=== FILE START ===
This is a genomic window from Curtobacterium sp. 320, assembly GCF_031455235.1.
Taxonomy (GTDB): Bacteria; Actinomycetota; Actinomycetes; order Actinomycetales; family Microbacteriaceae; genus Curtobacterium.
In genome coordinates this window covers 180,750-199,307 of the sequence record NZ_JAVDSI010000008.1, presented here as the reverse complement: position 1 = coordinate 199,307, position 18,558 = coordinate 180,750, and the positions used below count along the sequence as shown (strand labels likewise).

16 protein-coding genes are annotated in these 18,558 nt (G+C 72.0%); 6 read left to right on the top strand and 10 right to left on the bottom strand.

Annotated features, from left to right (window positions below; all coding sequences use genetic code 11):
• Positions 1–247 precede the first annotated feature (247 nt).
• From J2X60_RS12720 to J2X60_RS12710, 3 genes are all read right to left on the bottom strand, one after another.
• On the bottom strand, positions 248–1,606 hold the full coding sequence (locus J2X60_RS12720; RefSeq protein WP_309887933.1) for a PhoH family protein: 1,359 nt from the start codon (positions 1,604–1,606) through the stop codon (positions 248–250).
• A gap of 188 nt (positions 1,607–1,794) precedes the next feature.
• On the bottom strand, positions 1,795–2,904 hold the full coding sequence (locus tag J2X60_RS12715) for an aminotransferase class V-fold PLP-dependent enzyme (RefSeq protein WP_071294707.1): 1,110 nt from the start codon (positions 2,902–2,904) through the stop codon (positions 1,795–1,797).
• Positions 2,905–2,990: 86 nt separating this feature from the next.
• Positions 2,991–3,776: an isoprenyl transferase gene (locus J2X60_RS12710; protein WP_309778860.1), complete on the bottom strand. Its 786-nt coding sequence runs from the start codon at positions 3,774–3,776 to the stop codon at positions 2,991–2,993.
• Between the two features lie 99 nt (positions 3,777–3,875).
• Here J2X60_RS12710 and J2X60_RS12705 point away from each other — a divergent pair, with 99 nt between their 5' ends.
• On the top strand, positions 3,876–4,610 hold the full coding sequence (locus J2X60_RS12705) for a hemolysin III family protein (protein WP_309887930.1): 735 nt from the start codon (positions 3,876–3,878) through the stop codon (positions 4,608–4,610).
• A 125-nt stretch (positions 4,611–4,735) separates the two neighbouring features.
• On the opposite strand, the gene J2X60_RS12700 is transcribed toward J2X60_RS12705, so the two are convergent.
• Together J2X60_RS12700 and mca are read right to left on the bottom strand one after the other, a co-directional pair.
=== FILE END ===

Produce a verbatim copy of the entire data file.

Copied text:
This is a genomic window from Curtobacterium sp. 320, assembly GCF_031455235.1.
Taxonomy (GTDB): Bacteria; Actinomycetota; Actinomycetes; order Actinomycetales; family Microbacteriaceae; genus Curtobacterium.
In genome coordinates this window covers 180,750-199,307 of the sequence record NZ_JAVDSI010000008.1, presented here as the reverse complement: position 1 = coordinate 199,307, position 18,558 = coordinate 180,750, and the positions used below count along the sequence as shown (strand labels likewise).

16 protein-coding genes are annotated in these 18,558 nt (G+C 72.0%); 6 read left to right on the top strand and 10 right to left on the bottom strand.

Annotated features, from left to right (window positions below; all coding sequences use genetic code 11):
• Positions 1–247 precede the first annotated feature (247 nt).
• From J2X60_RS12720 to J2X60_RS12710, 3 genes are all read right to left on the bottom strand, one after another.
• On the bottom strand, positions 248–1,606 hold the full coding sequence (locus J2X60_RS12720; RefSeq protein WP_309887933.1) for a PhoH family protein: 1,359 nt from the start codon (positions 1,604–1,606) through the stop codon (positions 248–250).
• A gap of 188 nt (positions 1,607–1,794) precedes the next feature.
• On the bottom strand, positions 1,795–2,904 hold the full coding sequence (locus tag J2X60_RS12715) for an aminotransferase class V-fold PLP-dependent enzyme (RefSeq protein WP_071294707.1): 1,110 nt from the start codon (positions 2,902–2,904) through the stop codon (positions 1,795–1,797).
• Positions 2,905–2,990: 86 nt separating this feature from the next.
• Positions 2,991–3,776: an isoprenyl transferase gene (locus J2X60_RS12710; protein WP_309778860.1), complete on the bottom strand. Its 786-nt coding sequence runs from the start codon at positions 3,774–3,776 to the stop codon at positions 2,991–2,993.
• Between the two features lie 99 nt (positions 3,777–3,875).
• Here J2X60_RS12710 and J2X60_RS12705 point away from each other — a divergent pair, with 99 nt between their 5' ends.
• On the top strand, positions 3,876–4,610 hold the full coding sequence (locus J2X60_RS12705) for a hemolysin III family protein (protein WP_309887930.1): 735 nt from the start codon (positions 3,876–3,878) through the stop codon (positions 4,608–4,610).
• A 125-nt stretch (positions 4,611–4,735) separates the two neighbouring features.
• On the opposite strand, the gene J2X60_RS12700 is transcribed toward J2X60_RS12705, so the two are convergent.
• Together J2X60_RS12700 and mca are read right to left on the bottom strand one after the other, a co-directional pair.